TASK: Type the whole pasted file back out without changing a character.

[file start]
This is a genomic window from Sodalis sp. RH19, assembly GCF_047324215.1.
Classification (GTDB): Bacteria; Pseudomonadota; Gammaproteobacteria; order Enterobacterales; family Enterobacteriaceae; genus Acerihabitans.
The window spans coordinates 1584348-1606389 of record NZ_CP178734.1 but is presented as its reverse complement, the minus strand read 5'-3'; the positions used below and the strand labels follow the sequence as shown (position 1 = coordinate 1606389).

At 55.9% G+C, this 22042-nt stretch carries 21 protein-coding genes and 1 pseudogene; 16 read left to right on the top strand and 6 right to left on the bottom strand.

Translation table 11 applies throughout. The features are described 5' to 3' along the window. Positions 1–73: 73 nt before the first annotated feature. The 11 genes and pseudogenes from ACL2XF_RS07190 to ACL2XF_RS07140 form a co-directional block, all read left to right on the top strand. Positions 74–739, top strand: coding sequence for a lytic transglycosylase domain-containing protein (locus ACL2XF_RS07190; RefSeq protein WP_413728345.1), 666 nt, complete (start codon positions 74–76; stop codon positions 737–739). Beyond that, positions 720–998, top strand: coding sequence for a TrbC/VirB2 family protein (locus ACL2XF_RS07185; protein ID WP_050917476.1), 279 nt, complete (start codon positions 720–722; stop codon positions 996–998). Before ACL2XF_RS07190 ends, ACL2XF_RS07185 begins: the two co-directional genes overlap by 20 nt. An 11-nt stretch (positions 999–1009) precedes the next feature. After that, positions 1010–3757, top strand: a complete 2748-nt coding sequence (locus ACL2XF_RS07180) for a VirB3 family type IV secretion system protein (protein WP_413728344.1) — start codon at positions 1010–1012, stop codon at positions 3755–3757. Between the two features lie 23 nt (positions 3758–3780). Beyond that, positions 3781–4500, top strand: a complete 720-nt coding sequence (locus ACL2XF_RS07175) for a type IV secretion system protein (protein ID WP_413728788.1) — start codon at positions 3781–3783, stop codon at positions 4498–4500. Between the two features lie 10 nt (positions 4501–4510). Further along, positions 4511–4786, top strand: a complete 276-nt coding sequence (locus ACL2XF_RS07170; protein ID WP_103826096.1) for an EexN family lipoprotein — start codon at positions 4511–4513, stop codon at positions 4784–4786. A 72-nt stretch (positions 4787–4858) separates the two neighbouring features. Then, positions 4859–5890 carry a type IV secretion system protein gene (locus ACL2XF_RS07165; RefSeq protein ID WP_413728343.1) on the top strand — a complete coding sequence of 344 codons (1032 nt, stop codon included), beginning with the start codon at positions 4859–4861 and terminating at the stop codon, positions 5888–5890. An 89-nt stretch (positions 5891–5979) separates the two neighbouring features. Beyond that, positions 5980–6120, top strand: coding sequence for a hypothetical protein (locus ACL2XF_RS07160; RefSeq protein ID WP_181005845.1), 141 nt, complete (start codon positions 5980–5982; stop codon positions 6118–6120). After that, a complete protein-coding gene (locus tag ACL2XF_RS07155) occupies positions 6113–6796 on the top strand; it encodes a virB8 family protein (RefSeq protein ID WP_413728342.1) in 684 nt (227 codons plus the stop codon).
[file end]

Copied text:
This is a genomic window from Sodalis sp. RH19, assembly GCF_047324215.1.
Classification (GTDB): Bacteria; Pseudomonadota; Gammaproteobacteria; order Enterobacterales; family Enterobacteriaceae; genus Acerihabitans.
The window spans coordinates 1584348-1606389 of record NZ_CP178734.1 but is presented as its reverse complement, the minus strand read 5'-3'; the positions used below and the strand labels follow the sequence as shown (position 1 = coordinate 1606389).

At 55.9% G+C, this 22042-nt stretch carries 21 protein-coding genes and 1 pseudogene; 16 read left to right on the top strand and 6 right to left on the bottom strand.

Translation table 11 applies throughout. The features are described 5' to 3' along the window. Positions 1–73: 73 nt before the first annotated feature. The 11 genes and pseudogenes from ACL2XF_RS07190 to ACL2XF_RS07140 form a co-directional block, all read left to right on the top strand. Positions 74–739, top strand: coding sequence for a lytic transglycosylase domain-containing protein (locus ACL2XF_RS07190; RefSeq protein WP_413728345.1), 666 nt, complete (start codon positions 74–76; stop codon positions 737–739). Beyond that, positions 720–998, top strand: coding sequence for a TrbC/VirB2 family protein (locus ACL2XF_RS07185; protein ID WP_050917476.1), 279 nt, complete (start codon positions 720–722; stop codon positions 996–998). Before ACL2XF_RS07190 ends, ACL2XF_RS07185 begins: the two co-directional genes overlap by 20 nt. An 11-nt stretch (positions 999–1009) precedes the next feature. After that, positions 1010–3757, top strand: a complete 2748-nt coding sequence (locus ACL2XF_RS07180) for a VirB3 family type IV secretion system protein (protein WP_413728344.1) — start codon at positions 1010–1012, stop codon at positions 3755–3757. Between the two features lie 23 nt (positions 3758–3780). Beyond that, positions 3781–4500, top strand: a complete 720-nt coding sequence (locus ACL2XF_RS07175) for a type IV secretion system protein (protein ID WP_413728788.1) — start codon at positions 3781–3783, stop codon at positions 4498–4500. Between the two features lie 10 nt (positions 4501–4510). Further along, positions 4511–4786, top strand: a complete 276-nt coding sequence (locus ACL2XF_RS07170; protein ID WP_103826096.1) for an EexN family lipoprotein — start codon at positions 4511–4513, stop codon at positions 4784–4786. A 72-nt stretch (positions 4787–4858) separates the two neighbouring features. Then, positions 4859–5890 carry a type IV secretion system protein gene (locus ACL2XF_RS07165; RefSeq protein ID WP_413728343.1) on the top strand — a complete coding sequence of 344 codons (1032 nt, stop codon included), beginning with the start codon at positions 4859–4861 and terminating at the stop codon, positions 5888–5890. An 89-nt stretch (positions 5891–5979) separates the two neighbouring features. Beyond that, positions 5980–6120, top strand: coding sequence for a hypothetical protein (locus ACL2XF_RS07160; RefSeq protein ID WP_181005845.1), 141 nt, complete (start codon positions 5980–5982; stop codon positions 6118–6120). After that, a complete protein-coding gene (locus tag ACL2XF_RS07155) occupies positions 6113–6796 on the top strand; it encodes a virB8 family protein (RefSeq protein ID WP_413728342.1) in 684 nt (227 codons plus the stop codon).